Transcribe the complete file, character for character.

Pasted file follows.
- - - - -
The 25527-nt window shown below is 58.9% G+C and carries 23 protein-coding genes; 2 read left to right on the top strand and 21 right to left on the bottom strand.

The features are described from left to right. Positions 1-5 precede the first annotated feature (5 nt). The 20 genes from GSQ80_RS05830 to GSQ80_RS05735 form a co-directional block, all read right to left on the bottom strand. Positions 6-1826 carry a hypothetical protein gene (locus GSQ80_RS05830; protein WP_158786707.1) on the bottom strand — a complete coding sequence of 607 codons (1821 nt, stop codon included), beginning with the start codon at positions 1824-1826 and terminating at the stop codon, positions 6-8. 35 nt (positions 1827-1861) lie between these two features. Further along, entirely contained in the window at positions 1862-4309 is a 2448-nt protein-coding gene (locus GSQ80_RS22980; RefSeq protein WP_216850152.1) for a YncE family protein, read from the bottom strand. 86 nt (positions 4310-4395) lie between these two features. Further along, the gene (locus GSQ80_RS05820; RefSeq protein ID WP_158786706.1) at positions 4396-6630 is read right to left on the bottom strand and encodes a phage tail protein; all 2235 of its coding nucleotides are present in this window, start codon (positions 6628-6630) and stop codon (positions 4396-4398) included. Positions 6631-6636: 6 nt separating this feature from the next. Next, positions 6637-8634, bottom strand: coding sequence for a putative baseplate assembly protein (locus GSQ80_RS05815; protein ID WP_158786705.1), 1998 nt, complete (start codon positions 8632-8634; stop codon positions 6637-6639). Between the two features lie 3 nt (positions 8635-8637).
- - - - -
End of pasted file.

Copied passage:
The 25527-nt window shown below is 58.9% G+C and carries 23 protein-coding genes; 2 read left to right on the top strand and 21 right to left on the bottom strand.

The features are described from left to right. Positions 1-5 precede the first annotated feature (5 nt). The 20 genes from GSQ80_RS05830 to GSQ80_RS05735 form a co-directional block, all read right to left on the bottom strand. Positions 6-1826 carry a hypothetical protein gene (locus GSQ80_RS05830; protein WP_158786707.1) on the bottom strand — a complete coding sequence of 607 codons (1821 nt, stop codon included), beginning with the start codon at positions 1824-1826 and terminating at the stop codon, positions 6-8. 35 nt (positions 1827-1861) lie between these two features. Further along, entirely contained in the window at positions 1862-4309 is a 2448-nt protein-coding gene (locus GSQ80_RS22980; RefSeq protein WP_216850152.1) for a YncE family protein, read from the bottom strand. 86 nt (positions 4310-4395) lie between these two features. Further along, the gene (locus GSQ80_RS05820; RefSeq protein ID WP_158786706.1) at positions 4396-6630 is read right to left on the bottom strand and encodes a phage tail protein; all 2235 of its coding nucleotides are present in this window, start codon (positions 6628-6630) and stop codon (positions 4396-4398) included. Positions 6631-6636: 6 nt separating this feature from the next. Next, positions 6637-8634, bottom strand: coding sequence for a putative baseplate assembly protein (locus GSQ80_RS05815; protein ID WP_158786705.1), 1998 nt, complete (start codon positions 8632-8634; stop codon positions 6637-6639). Between the two features lie 3 nt (positions 8635-8637).